The science behind a beautiful design.
Like many people, I think of myself as a design enthusiast. I have experienced that wow moment when I see a beautiful design. I get this nice comfortable feeling when I see a beautiful web page.
Why's that? Let's figure out.
Brain on symmetry
Our brains are accustomed to symmetry since our ancestors. The very first tools created by us were symmetrical in shape. The purpose of crafting them was not just to get the work done, but to make them beautiful as well.
In nature, everything we see is following the symmetry. Stems, trees, flowers all grow in a symmetrical shape. Thus, we started to evaluate the environment for patterns and based on that react quickly to the danger (asymmetry). It hardwired this in our brain that symmetry means safe and asymmetry means something is wrong.
And, in today's world, we have developed enough that we don't need to survive on a daily basis. But our brain still activates the nice warm feeling when we see the symmetrical design. And also that irksome feeling when we see an asymmetrical design.
If you have 7 minutes and 34 seconds, I would recommend watching this video.
Laws of Design
There are certain design laws that not just make our interface beautiful but efficent to use as well.
Design is not just what it looks like and feels like. Design is how it works.
In this post, I will discuss just the one law which is commonly used in interface design, in order to increase the user turnout.
This law demonstrates how we can reverse engineer our behaviour in order to get a efficent design.
In 1954, a psychologist named Paul Fitts, studied the human movements. He concluded that the time required to move to a target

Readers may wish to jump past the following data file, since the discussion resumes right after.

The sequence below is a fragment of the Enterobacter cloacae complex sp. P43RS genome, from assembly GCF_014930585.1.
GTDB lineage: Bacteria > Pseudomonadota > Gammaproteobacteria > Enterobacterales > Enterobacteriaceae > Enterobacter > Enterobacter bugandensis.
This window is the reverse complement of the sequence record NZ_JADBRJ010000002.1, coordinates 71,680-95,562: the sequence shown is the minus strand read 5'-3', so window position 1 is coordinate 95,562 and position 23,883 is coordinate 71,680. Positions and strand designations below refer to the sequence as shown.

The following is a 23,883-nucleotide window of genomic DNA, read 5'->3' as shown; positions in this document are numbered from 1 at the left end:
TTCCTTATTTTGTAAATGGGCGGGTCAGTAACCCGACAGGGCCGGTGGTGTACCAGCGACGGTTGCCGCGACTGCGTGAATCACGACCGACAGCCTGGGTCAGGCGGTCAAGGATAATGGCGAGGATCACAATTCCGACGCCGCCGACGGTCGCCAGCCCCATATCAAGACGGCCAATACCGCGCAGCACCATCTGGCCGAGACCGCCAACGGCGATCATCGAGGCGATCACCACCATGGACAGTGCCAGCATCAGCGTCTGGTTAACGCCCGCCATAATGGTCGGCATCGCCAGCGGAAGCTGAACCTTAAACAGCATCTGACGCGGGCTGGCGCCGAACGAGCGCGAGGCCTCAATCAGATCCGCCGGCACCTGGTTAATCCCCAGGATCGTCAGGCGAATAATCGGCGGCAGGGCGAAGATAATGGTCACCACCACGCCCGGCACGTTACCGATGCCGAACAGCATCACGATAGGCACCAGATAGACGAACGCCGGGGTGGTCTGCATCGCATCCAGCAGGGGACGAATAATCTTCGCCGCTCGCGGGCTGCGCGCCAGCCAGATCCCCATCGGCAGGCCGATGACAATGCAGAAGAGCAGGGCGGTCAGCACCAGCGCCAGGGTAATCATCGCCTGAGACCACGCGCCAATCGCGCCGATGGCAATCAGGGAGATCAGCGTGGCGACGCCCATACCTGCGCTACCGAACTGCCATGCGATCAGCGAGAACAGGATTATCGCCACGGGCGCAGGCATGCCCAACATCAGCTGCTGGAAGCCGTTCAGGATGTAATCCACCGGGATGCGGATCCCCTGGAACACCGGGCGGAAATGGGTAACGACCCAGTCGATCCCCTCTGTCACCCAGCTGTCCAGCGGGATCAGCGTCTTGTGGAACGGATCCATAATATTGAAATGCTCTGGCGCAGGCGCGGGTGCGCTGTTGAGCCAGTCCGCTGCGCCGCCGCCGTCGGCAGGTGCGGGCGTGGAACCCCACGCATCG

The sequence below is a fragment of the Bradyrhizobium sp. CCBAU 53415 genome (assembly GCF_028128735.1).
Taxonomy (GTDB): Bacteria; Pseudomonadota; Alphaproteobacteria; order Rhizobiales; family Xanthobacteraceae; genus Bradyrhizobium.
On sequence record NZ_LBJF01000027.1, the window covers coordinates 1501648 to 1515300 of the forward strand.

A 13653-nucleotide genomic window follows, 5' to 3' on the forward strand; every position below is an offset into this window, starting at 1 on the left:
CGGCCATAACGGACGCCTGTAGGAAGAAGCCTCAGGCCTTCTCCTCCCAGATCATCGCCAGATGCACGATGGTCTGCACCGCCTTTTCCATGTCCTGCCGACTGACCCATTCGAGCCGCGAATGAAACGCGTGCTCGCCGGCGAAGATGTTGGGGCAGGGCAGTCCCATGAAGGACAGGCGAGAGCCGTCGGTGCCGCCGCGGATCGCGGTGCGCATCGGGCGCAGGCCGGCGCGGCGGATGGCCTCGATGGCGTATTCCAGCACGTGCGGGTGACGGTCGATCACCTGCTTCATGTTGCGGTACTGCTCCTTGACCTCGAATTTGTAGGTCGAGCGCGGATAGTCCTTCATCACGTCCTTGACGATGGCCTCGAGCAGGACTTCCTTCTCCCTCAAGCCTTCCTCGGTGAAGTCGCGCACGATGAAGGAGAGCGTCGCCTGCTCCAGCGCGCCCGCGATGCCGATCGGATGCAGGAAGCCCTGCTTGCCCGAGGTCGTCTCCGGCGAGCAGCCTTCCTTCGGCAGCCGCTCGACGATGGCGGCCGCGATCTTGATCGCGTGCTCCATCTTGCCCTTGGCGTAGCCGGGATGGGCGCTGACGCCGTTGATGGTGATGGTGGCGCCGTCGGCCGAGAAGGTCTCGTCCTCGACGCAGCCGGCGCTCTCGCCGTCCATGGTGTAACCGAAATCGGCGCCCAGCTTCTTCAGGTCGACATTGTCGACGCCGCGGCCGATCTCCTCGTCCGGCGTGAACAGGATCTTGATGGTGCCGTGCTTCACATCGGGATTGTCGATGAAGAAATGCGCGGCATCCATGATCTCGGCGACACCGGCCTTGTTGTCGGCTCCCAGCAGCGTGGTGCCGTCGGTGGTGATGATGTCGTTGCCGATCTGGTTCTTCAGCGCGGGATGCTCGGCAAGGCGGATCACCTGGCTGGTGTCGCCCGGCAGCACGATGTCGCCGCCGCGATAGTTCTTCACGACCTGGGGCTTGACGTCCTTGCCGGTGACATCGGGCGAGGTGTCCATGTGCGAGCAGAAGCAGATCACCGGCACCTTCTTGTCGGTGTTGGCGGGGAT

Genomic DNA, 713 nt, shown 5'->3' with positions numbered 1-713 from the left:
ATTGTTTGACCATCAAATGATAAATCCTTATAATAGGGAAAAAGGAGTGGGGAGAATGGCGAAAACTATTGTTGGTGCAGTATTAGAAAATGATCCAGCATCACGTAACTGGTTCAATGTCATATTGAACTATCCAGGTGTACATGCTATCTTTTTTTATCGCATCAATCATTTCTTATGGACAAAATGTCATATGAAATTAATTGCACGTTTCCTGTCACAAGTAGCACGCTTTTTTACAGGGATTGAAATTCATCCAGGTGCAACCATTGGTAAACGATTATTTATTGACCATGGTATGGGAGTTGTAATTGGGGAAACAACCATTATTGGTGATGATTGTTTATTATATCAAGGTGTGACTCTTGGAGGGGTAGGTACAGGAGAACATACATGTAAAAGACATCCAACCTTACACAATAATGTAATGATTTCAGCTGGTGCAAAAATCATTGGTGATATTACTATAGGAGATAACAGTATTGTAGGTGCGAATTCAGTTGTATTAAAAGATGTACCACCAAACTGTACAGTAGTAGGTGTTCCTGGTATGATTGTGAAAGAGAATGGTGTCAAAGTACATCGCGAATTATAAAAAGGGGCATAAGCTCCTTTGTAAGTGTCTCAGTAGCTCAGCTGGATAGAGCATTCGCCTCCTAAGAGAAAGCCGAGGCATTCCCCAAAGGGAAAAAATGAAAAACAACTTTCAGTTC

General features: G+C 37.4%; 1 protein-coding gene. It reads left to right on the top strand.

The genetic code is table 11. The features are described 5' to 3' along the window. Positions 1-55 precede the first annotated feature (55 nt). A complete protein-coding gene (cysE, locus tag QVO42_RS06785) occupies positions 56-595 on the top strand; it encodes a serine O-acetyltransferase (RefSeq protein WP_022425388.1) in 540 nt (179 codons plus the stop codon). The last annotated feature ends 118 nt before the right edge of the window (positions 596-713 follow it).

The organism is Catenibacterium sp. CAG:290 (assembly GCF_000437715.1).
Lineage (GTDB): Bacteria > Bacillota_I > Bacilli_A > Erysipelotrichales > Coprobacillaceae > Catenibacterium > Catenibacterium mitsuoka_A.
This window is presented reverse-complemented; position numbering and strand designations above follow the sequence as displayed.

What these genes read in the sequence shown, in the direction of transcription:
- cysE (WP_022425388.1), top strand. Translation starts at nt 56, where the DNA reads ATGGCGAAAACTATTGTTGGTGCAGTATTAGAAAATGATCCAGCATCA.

- depends on the distance to it
- And inversely to it's size
Thus penned down the following statement:
The time to acquire a target is a function of the distance to and size of the target.
As per this law, if the signup button in our page is bigger and closer to reach, more users would signup as compared to the one that is hidden in the pile of other menus. Now this sounds pretty basic, but when we are geeky enough to use mathematical formulas to calculate the size and position of a element on page, then there is when magic happens.
Fitts Law in real life
This law isn't just limited to web pages and software interfaces. It can be applied anywhere.
You might have already noticed this. Next time you get inside a car, take a look at foot pedals. You will find that the brake pedal is bigger and closer to the seat as compared to the accelerator pedal. And this is universally true in all the vehicles.
Fitts law is subtle but once we notice, it all makes more sense, right?
If the brake pedal is bigger and closer, it's quicker and easier to stop than to accelerate.
Other UI/UX laws
Make sure to check out this awesome site lawsofux.com to learn about different design laws.